Kharkaar(Pashto: خرکار), meaning one who drives donkeys, were workers that were treated little better than slaves. They helped build the greatest infrastructure in Pukhtunkhwa and many countries across the globe. They would work 16 hrs a day with two meals per day. They did not get holidays until the project was completed and they were paid the minimum allowed wages.
Kharkaars in Burgundie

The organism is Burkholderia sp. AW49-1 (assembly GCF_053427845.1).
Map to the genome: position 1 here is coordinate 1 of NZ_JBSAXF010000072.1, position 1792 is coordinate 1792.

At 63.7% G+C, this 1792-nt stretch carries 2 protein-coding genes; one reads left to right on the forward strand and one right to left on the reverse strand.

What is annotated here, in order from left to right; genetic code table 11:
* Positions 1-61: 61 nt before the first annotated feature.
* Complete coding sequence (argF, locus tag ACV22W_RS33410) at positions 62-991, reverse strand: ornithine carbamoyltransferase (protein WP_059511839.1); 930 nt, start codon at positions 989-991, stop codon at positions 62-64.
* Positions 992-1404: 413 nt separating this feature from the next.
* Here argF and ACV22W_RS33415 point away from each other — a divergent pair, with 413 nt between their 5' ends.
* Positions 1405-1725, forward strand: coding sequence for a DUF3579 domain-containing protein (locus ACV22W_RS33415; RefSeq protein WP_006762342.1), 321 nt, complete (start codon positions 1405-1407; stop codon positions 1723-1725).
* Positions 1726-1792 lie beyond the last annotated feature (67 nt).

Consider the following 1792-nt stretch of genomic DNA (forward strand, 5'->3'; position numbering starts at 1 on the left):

Burgundian independence in 1812 brought about a renewed interest in public buildings and infrastructure. In order to eschew any vestige of Kuhlfrosi rule, massive public works were undertaken. Since the Burgundian East Punth Trade Company had recently lost the slaving colony of Kandara, in 1795, 100,000 Kharkaars were brought in to supplement the workforce. Cities were torn down, redesigned and rebuilt. Wider avenues and As public health improved in Burgundie and the local labor force increased there was a drop in the demand for the Kharkaar laborers. By the 1860s there were less than 20,000 Kharkaars in Burgundie. During the begining of the 20th century, the Burgundians experienced a period of hyper urbanization. Tens of thousands of Kharkaars were once again brought into Burgundie to provide cheap unskilled labor force. Many of the Kharkaars elected to stay, because even the ghettoized conditions in which they lived where better than their prospects in Pukhtunkhwa. In Kongerhus and NordHalle in particular, neighborhoods where organically built up by the Kharkaar workers and their families. Often they used left over materials from the job sites to create the shantytowns. These neighborhoods often lacked basic amenities and where devoid of even the most rudimentary safety standards. Laws were passed to exclude the Kharkaars from applying for citizenship in order to continue to pay them at inordinately low rates and treat them as subhuman. During the Urban Decay of the 1960s and the social unrest that it caused, many Kharkaars were forced to leave the country under suspicion that they may join communist and populist movements. Those that remained held to fill the resulting labor gap on the island of Burgundie, however in greatly diminished numbers. By 1984 there were only 8,000 Kharkaars in Burgundie, however this number does not include the workers families which public health workers estimated at an additional 32,000 Pukhtuns. In the 2010s and early 2020s Burgundie invested heavily in Urban Renewal and light manufacturing. The need for construction laborers to rebuild the cities and assemble new factories again demanded the Kharkaars. Between 2008 and 2022 the number of Kharkaars, and their families, registered in Burgundie rose from 30,000 to 250,000, the highest number to ever be in the country. When Pukhtunkhwa abolished the Kharkaar class system, the 250,000 Kharkaar in Burgundie were left without a job. The Burgundians refused to pay them a Burgundian minimum wage and only some of the Kharkaar had family to return to in Pukhtunkhwa. There were about 80,000 Kharkaars and their families stranded in Burgundie, who could not find work, were not allowed to go to public schools and denied access to decent housing and healthcare. Their ghettos were bulldozed to make way for gentrification and many became homeless. In 2028, after years of suffering at the hands of the system, leaders from the Kharkaar community rose and led what would become known as the Civil Rights Movement in Burgundie.